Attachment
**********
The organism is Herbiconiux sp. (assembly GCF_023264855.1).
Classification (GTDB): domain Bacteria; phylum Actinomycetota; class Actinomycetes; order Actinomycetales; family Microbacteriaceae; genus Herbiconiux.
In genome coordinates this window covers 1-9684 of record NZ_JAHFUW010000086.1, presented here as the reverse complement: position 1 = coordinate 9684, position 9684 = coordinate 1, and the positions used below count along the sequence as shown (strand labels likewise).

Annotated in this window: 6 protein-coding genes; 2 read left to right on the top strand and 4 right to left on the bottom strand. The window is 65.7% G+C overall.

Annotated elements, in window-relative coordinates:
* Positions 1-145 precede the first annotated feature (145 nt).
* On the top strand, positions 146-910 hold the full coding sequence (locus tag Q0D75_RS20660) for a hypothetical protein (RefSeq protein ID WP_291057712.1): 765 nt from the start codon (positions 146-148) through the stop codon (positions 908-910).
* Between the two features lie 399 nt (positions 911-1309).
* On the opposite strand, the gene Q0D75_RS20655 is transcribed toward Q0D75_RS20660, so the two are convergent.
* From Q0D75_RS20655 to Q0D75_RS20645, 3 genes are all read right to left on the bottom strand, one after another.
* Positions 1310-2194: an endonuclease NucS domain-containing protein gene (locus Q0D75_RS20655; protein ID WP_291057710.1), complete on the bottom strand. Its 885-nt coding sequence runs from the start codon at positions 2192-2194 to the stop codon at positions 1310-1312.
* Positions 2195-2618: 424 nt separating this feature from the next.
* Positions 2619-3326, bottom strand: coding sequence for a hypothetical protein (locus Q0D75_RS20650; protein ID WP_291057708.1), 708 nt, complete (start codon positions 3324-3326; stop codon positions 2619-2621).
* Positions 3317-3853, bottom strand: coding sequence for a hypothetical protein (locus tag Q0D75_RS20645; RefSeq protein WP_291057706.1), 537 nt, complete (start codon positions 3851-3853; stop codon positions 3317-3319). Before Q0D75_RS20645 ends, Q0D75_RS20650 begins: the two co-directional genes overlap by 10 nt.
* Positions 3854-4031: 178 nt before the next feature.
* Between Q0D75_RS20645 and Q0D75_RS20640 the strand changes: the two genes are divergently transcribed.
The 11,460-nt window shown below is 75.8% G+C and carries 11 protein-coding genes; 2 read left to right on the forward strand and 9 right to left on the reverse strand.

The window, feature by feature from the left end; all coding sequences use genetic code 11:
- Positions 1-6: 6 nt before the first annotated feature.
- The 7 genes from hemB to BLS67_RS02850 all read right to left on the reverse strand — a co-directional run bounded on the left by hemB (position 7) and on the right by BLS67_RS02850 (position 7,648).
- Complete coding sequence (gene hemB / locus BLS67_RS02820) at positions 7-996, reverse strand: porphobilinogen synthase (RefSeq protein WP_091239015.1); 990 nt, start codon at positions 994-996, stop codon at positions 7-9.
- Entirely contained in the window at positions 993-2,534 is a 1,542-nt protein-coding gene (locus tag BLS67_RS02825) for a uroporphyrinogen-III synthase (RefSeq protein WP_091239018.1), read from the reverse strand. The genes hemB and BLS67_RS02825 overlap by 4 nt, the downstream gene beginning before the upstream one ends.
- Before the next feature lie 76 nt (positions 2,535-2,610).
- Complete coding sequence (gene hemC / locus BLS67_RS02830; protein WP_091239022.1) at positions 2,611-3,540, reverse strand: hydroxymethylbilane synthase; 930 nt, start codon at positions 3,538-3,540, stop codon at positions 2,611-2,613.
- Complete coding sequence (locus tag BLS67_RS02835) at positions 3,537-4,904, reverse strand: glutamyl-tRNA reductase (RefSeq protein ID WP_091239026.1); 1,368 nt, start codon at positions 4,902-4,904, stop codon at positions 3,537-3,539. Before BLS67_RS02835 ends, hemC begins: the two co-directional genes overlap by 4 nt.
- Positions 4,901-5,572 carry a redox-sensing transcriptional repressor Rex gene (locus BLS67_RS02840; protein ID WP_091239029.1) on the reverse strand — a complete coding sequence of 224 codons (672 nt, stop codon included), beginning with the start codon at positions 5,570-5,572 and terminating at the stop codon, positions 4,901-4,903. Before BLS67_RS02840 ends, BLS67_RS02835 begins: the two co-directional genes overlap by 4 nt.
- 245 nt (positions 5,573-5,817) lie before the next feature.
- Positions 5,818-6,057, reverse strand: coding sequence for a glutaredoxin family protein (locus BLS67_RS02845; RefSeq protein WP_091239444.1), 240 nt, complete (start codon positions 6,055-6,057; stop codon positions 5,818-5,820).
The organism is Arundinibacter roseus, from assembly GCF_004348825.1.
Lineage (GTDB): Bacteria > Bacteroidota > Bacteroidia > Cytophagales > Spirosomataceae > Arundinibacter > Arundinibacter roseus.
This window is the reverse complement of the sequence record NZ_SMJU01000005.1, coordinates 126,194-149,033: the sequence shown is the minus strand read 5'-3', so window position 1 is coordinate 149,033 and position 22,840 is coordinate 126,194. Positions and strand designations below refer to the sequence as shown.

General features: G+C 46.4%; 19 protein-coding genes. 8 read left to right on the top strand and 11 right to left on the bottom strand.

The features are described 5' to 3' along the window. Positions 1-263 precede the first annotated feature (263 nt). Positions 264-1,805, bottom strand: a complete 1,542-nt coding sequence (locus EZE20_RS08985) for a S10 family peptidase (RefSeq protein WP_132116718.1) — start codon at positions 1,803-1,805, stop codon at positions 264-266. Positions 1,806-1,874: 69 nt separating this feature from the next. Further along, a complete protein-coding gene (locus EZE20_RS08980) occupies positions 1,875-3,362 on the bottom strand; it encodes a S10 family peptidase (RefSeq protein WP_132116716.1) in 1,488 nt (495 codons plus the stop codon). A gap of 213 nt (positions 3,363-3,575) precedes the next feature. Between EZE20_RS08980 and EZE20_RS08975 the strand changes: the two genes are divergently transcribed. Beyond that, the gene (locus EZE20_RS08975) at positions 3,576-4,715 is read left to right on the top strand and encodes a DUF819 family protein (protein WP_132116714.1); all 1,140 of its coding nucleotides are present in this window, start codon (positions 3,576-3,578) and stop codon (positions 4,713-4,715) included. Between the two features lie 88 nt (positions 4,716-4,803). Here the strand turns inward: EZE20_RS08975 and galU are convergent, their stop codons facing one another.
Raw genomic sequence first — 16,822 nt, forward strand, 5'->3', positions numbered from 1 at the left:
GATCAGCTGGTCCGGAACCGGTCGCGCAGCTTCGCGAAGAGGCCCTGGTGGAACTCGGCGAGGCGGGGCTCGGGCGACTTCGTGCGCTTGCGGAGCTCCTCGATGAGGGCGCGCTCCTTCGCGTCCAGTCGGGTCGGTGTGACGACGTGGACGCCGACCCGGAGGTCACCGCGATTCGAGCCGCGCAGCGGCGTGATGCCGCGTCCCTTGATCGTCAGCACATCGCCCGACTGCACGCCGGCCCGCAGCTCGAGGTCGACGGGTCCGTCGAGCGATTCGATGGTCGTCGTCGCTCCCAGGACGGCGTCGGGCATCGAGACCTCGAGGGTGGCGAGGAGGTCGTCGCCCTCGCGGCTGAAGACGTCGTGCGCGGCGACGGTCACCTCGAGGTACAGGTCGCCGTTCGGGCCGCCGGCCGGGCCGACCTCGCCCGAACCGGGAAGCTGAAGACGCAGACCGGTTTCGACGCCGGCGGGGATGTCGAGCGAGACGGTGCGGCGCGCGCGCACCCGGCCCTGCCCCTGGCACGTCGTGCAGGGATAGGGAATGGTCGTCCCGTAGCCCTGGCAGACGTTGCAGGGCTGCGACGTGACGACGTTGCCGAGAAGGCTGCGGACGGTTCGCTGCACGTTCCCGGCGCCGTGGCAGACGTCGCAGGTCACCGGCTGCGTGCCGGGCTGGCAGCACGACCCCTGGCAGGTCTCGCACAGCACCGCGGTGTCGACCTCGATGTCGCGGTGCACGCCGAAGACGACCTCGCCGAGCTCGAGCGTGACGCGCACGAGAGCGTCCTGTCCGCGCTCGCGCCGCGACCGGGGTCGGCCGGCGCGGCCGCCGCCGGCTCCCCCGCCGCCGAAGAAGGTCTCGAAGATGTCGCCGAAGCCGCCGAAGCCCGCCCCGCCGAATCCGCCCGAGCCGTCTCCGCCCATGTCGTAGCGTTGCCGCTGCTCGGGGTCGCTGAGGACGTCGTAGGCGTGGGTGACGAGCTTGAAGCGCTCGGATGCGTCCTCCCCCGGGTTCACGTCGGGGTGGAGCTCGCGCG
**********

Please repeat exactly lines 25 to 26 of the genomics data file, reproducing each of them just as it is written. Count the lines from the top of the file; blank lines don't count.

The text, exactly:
- Complete coding sequence (locus tag BLS67_RS02835) at positions 3,537-4,904, reverse strand: glutamyl-tRNA reductase (RefSeq protein ID WP_091239026.1); 1,368 nt, start codon at positions 4,902-4,904, stop codon at positions 3,537-3,539. Before BLS67_RS02835 ends, hemC begins: the two co-directional genes overlap by 4 nt.
- Positions 4,901-5,572 carry a redox-sensing transcriptional repressor Rex gene (locus BLS67_RS02840; protein ID WP_091239029.1) on the reverse strand — a complete coding sequence of 224 codons (672 nt, stop codon included), beginning with the start codon at positions 5,570-5,572 and terminating at the stop codon, positions 4,901-4,903. Before BLS67_RS02840 ends, BLS67_RS02835 begins: the two co-directional genes overlap by 4 nt.